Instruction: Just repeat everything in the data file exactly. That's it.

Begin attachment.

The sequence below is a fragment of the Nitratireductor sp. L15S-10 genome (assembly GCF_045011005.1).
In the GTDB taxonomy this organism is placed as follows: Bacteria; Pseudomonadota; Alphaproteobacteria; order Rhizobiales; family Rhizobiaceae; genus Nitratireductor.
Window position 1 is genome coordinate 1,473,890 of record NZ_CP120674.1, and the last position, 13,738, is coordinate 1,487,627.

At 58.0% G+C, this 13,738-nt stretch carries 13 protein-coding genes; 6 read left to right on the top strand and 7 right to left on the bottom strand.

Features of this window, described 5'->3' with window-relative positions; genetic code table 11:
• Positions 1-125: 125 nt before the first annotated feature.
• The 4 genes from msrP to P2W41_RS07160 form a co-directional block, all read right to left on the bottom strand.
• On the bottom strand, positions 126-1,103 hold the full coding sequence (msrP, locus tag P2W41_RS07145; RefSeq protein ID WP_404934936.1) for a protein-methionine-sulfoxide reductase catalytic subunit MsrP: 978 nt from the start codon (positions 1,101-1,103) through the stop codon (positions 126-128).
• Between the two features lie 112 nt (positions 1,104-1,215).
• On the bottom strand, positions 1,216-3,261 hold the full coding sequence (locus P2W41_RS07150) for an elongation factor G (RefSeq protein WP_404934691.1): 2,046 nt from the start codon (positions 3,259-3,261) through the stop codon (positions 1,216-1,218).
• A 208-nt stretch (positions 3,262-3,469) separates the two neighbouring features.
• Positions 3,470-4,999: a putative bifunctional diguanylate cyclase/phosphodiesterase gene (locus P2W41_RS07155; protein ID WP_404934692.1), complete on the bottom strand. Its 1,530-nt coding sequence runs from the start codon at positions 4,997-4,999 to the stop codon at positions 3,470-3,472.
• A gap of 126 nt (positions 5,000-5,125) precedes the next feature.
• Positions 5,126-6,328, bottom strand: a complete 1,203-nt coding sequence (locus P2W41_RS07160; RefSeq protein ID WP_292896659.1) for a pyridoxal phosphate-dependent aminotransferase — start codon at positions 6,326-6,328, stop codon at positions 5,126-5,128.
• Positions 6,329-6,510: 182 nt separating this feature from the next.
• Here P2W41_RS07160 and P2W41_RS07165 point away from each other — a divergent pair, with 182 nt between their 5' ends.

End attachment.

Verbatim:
The sequence below is a fragment of the Nitratireductor sp. L15S-10 genome (assembly GCF_045011005.1).
In the GTDB taxonomy this organism is placed as follows: Bacteria; Pseudomonadota; Alphaproteobacteria; order Rhizobiales; family Rhizobiaceae; genus Nitratireductor.
Window position 1 is genome coordinate 1,473,890 of record NZ_CP120674.1, and the last position, 13,738, is coordinate 1,487,627.

At 58.0% G+C, this 13,738-nt stretch carries 13 protein-coding genes; 6 read left to right on the top strand and 7 right to left on the bottom strand.

Features of this window, described 5'->3' with window-relative positions; genetic code table 11:
• Positions 1-125: 125 nt before the first annotated feature.
• The 4 genes from msrP to P2W41_RS07160 form a co-directional block, all read right to left on the bottom strand.
• On the bottom strand, positions 126-1,103 hold the full coding sequence (msrP, locus tag P2W41_RS07145; RefSeq protein ID WP_404934936.1) for a protein-methionine-sulfoxide reductase catalytic subunit MsrP: 978 nt from the start codon (positions 1,101-1,103) through the stop codon (positions 126-128).
• Between the two features lie 112 nt (positions 1,104-1,215).
• On the bottom strand, positions 1,216-3,261 hold the full coding sequence (locus P2W41_RS07150) for an elongation factor G (RefSeq protein WP_404934691.1): 2,046 nt from the start codon (positions 3,259-3,261) through the stop codon (positions 1,216-1,218).
• A 208-nt stretch (positions 3,262-3,469) separates the two neighbouring features.
• Positions 3,470-4,999: a putative bifunctional diguanylate cyclase/phosphodiesterase gene (locus P2W41_RS07155; protein ID WP_404934692.1), complete on the bottom strand. Its 1,530-nt coding sequence runs from the start codon at positions 4,997-4,999 to the stop codon at positions 3,470-3,472.
• A gap of 126 nt (positions 5,000-5,125) precedes the next feature.
• Positions 5,126-6,328, bottom strand: a complete 1,203-nt coding sequence (locus P2W41_RS07160; RefSeq protein ID WP_292896659.1) for a pyridoxal phosphate-dependent aminotransferase — start codon at positions 6,326-6,328, stop codon at positions 5,126-5,128.
• Positions 6,329-6,510: 182 nt separating this feature from the next.
• Here P2W41_RS07160 and P2W41_RS07165 point away from each other — a divergent pair, with 182 nt between their 5' ends.